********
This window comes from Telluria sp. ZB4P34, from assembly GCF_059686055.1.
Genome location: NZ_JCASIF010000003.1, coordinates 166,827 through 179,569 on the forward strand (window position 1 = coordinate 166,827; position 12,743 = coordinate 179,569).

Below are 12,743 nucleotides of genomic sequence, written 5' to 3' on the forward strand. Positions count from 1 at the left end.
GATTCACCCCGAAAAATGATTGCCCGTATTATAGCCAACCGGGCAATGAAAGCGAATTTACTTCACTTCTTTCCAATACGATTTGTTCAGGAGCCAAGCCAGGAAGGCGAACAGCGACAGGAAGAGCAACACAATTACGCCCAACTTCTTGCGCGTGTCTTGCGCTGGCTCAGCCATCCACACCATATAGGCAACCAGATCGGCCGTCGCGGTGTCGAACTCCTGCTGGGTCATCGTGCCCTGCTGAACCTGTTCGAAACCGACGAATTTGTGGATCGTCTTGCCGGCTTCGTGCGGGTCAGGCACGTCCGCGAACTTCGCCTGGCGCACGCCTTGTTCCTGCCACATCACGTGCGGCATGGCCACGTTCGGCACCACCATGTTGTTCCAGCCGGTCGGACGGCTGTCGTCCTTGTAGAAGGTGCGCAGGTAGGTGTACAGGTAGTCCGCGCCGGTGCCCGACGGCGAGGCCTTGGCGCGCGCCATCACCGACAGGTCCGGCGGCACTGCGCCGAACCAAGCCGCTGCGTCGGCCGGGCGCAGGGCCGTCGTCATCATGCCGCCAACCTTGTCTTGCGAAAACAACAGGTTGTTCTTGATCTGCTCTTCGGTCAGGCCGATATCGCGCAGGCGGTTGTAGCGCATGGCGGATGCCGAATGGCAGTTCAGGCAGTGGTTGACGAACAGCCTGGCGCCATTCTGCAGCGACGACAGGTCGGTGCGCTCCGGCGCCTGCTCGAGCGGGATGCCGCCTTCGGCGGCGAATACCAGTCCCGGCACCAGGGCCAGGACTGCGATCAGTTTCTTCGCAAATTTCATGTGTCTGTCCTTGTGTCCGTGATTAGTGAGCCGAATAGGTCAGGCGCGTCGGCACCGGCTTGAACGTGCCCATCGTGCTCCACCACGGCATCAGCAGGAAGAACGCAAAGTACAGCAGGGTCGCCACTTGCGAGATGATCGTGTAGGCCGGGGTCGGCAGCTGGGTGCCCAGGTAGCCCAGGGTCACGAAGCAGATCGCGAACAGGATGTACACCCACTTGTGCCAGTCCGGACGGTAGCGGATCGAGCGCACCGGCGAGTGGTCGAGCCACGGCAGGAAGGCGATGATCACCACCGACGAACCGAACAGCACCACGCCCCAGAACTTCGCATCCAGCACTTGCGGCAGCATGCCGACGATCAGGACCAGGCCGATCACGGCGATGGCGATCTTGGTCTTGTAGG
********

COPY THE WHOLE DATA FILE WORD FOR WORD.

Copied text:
This window comes from Telluria sp. ZB4P34, from assembly GCF_059686055.1.
Genome location: NZ_JCASIF010000003.1, coordinates 166,827 through 179,569 on the forward strand (window position 1 = coordinate 166,827; position 12,743 = coordinate 179,569).

Below are 12,743 nucleotides of genomic sequence, written 5' to 3' on the forward strand. Positions count from 1 at the left end.
GATTCACCCCGAAAAATGATTGCCCGTATTATAGCCAACCGGGCAATGAAAGCGAATTTACTTCACTTCTTTCCAATACGATTTGTTCAGGAGCCAAGCCAGGAAGGCGAACAGCGACAGGAAGAGCAACACAATTACGCCCAACTTCTTGCGCGTGTCTTGCGCTGGCTCAGCCATCCACACCATATAGGCAACCAGATCGGCCGTCGCGGTGTCGAACTCCTGCTGGGTCATCGTGCCCTGCTGAACCTGTTCGAAACCGACGAATTTGTGGATCGTCTTGCCGGCTTCGTGCGGGTCAGGCACGTCCGCGAACTTCGCCTGGCGCACGCCTTGTTCCTGCCACATCACGTGCGGCATGGCCACGTTCGGCACCACCATGTTGTTCCAGCCGGTCGGACGGCTGTCGTCCTTGTAGAAGGTGCGCAGGTAGGTGTACAGGTAGTCCGCGCCGGTGCCCGACGGCGAGGCCTTGGCGCGCGCCATCACCGACAGGTCCGGCGGCACTGCGCCGAACCAAGCCGCTGCGTCGGCCGGGCGCAGGGCCGTCGTCATCATGCCGCCAACCTTGTCTTGCGAAAACAACAGGTTGTTCTTGATCTGCTCTTCGGTCAGGCCGATATCGCGCAGGCGGTTGTAGCGCATGGCGGATGCCGAATGGCAGTTCAGGCAGTGGTTGACGAACAGCCTGGCGCCATTCTGCAGCGACGACAGGTCGGTGCGCTCCGGCGCCTGCTCGAGCGGGATGCCGCCTTCGGCGGCGAATACCAGTCCCGGCACCAGGGCCAGGACTGCGATCAGTTTCTTCGCAAATTTCATGTGTCTGTCCTTGTGTCCGTGATTAGTGAGCCGAATAGGTCAGGCGCGTCGGCACCGGCTTGAACGTGCCCATCGTGCTCCACCACGGCATCAGCAGGAAGAACGCAAAGTACAGCAGGGTCGCCACTTGCGAGATGATCGTGTAGGCCGGGGTCGGCAGCTGGGTGCCCAGGTAGCCCAGGGTCACGAAGCAGATCGCGAACAGGATGTACACCCACTTGTGCCAGTCCGGACGGTAGCGGATCGAGCGCACCGGCGAGTGGTCGAGCCACGGCAGGAAGGCGATGATCACCACCGACGAACCGAACAGCACCACGCCCCAGAACTTCGCATCCAGCACTTGCGGCAGCATGCCGACGATCAGGACCAGGCCGATCACGGCGATGGCGATCTTGGTCTTGTAGG